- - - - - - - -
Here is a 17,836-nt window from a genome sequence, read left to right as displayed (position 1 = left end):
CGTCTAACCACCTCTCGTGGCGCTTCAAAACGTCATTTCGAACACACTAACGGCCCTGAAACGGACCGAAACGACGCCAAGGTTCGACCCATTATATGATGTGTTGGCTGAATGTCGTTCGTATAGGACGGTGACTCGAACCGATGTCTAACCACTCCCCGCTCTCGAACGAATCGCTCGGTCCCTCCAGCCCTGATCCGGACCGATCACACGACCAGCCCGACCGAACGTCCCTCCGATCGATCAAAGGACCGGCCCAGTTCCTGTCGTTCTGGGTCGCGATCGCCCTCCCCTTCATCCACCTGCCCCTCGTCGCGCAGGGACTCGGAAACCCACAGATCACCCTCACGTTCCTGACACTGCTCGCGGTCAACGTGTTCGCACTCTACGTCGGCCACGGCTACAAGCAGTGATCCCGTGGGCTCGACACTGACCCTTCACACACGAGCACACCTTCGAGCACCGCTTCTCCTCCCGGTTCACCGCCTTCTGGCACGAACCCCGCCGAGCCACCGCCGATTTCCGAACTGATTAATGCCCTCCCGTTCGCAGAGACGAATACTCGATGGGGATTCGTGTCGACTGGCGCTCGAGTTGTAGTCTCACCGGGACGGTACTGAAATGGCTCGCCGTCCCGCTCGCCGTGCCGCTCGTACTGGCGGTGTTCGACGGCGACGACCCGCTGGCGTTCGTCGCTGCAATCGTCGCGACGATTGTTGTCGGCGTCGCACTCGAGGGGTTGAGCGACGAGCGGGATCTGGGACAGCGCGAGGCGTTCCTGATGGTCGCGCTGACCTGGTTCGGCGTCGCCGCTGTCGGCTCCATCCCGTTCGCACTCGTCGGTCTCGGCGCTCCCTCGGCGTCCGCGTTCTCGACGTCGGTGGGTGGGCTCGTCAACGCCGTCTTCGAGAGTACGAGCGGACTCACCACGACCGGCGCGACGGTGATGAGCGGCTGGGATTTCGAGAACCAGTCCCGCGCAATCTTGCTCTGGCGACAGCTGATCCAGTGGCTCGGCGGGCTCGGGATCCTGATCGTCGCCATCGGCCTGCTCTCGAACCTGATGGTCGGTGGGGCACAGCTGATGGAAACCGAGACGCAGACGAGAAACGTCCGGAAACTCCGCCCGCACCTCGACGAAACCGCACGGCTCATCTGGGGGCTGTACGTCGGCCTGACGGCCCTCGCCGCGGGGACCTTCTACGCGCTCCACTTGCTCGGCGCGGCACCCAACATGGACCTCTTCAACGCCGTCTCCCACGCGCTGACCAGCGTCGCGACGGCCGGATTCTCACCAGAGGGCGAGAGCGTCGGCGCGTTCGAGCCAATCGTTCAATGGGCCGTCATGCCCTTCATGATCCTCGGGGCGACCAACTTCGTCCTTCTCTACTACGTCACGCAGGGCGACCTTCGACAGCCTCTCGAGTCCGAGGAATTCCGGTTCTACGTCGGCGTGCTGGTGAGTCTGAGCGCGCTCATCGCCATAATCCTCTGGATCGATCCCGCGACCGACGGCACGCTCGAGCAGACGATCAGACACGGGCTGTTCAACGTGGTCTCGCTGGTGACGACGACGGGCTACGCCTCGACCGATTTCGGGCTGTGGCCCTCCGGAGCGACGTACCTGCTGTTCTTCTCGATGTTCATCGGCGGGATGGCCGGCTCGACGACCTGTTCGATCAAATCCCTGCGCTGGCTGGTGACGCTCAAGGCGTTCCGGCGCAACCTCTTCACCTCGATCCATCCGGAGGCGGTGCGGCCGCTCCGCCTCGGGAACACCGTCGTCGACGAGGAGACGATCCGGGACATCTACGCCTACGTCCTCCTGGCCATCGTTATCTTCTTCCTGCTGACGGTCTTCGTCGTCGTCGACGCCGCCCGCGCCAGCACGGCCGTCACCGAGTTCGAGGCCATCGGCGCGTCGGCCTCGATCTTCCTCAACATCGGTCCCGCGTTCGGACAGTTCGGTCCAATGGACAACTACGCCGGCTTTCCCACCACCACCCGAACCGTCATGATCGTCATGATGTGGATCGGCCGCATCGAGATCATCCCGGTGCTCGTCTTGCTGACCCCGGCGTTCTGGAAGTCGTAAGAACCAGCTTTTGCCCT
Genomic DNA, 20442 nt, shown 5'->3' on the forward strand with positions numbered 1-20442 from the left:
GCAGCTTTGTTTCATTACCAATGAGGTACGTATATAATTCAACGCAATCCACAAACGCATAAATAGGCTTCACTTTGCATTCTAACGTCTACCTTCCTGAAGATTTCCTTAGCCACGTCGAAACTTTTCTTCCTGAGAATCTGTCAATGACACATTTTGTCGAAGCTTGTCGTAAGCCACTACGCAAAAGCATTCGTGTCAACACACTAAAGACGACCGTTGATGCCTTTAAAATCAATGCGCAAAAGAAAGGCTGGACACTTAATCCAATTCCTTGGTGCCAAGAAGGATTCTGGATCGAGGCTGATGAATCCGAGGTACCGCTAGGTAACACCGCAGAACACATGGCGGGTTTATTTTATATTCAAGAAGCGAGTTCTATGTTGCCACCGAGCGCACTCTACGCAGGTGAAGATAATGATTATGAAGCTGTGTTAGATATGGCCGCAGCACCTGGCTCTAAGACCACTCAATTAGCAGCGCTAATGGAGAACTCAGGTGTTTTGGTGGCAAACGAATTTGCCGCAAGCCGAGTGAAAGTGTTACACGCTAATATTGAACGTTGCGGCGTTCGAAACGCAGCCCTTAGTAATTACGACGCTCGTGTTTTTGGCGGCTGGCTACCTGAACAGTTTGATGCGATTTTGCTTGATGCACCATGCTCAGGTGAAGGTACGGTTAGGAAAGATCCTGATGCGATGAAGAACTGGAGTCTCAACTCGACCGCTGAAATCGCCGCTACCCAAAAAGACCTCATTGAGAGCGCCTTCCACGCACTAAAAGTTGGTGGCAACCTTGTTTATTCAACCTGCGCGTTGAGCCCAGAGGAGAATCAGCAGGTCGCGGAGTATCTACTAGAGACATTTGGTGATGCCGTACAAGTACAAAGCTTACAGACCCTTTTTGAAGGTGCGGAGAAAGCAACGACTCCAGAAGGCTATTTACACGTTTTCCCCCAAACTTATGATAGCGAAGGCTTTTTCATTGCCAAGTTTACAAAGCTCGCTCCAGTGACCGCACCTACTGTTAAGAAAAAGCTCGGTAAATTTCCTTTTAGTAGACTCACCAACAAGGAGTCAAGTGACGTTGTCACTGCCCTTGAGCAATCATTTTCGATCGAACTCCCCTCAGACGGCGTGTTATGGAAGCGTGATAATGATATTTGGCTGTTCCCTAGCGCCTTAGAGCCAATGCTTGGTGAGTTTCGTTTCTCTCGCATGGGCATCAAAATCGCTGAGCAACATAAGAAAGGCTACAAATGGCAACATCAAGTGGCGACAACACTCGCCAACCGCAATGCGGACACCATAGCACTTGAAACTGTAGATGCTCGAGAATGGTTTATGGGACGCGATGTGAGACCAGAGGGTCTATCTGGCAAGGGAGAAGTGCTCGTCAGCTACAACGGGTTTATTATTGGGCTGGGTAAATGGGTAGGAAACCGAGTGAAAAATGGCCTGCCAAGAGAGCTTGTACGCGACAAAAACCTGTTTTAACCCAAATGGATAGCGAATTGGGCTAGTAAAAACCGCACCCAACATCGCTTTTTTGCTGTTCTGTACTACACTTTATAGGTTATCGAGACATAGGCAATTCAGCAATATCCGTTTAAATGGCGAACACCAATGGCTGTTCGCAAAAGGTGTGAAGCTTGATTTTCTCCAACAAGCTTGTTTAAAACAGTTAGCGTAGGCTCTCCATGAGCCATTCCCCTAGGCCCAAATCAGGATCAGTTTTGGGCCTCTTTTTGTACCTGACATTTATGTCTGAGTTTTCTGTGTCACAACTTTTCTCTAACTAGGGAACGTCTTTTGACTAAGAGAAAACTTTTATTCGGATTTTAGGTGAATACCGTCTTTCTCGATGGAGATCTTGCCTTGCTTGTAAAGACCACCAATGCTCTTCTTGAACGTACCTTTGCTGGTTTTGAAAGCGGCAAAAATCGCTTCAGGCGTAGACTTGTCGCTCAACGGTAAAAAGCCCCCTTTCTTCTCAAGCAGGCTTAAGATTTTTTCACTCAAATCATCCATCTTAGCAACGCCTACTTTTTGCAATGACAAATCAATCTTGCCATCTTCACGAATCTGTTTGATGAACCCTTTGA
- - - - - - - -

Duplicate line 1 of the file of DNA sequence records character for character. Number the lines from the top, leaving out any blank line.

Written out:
Here is a 17,836-nt window from a genome sequence, read left to right as displayed (position 1 = left end):